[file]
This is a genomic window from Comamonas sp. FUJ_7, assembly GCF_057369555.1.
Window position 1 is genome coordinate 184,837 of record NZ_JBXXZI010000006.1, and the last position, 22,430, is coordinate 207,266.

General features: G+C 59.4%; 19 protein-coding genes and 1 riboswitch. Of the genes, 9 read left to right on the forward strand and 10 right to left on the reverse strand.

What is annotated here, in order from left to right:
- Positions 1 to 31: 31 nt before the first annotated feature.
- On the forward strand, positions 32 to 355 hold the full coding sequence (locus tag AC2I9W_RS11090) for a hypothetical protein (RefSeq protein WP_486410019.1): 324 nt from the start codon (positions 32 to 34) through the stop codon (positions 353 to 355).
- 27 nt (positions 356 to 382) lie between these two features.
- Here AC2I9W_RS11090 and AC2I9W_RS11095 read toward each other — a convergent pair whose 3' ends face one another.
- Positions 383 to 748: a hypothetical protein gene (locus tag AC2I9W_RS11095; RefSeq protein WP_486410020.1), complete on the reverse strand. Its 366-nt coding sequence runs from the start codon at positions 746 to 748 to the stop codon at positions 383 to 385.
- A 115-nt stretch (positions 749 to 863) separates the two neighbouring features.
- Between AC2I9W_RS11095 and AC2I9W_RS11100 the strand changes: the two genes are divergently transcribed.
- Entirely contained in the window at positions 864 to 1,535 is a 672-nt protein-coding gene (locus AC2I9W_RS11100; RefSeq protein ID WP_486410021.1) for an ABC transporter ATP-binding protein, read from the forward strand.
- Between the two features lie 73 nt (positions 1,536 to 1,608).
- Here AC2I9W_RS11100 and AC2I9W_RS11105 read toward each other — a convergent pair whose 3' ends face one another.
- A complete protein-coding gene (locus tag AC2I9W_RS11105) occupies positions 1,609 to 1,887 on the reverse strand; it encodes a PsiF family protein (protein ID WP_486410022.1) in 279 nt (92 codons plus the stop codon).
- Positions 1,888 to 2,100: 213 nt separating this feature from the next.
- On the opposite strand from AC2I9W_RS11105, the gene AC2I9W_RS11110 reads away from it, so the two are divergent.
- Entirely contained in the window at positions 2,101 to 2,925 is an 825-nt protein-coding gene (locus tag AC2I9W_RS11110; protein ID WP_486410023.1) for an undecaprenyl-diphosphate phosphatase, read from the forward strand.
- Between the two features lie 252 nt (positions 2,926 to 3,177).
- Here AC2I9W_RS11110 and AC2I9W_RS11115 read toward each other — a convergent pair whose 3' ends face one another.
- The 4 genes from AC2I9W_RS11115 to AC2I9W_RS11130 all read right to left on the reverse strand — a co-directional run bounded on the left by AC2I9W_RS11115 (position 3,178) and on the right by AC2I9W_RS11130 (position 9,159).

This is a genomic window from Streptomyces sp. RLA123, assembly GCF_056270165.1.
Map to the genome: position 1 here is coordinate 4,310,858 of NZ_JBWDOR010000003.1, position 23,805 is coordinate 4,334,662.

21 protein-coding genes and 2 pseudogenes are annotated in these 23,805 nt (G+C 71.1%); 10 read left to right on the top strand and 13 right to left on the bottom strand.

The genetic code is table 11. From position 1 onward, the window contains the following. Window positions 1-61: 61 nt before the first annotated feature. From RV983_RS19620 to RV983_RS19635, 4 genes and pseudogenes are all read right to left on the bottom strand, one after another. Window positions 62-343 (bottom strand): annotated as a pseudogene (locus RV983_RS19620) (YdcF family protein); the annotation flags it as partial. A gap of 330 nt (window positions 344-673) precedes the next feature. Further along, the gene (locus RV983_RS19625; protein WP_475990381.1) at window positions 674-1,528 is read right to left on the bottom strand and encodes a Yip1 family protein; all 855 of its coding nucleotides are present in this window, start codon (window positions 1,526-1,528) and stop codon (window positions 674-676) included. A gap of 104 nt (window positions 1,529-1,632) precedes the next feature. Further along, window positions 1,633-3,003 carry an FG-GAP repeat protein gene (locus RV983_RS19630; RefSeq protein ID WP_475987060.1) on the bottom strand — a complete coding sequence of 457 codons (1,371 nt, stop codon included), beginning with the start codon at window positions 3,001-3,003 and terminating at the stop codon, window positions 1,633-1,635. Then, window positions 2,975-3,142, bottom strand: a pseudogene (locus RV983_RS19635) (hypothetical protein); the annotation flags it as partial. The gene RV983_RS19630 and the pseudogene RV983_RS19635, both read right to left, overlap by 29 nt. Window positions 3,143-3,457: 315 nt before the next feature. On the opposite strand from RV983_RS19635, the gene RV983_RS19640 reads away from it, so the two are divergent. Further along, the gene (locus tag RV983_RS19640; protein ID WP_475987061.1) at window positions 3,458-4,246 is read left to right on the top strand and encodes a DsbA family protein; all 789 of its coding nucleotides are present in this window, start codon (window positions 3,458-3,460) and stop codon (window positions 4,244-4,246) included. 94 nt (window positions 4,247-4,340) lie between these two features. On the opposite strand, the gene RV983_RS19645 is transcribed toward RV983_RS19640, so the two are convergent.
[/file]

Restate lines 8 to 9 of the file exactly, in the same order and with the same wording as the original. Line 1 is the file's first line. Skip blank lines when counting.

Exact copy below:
- Here AC2I9W_RS11090 and AC2I9W_RS11095 read toward each other — a convergent pair whose 3' ends face one another.
- Positions 383 to 748: a hypothetical protein gene (locus tag AC2I9W_RS11095; RefSeq protein WP_486410020.1), complete on the reverse strand. Its 366-nt coding sequence runs from the start codon at positions 746 to 748 to the stop codon at positions 383 to 385.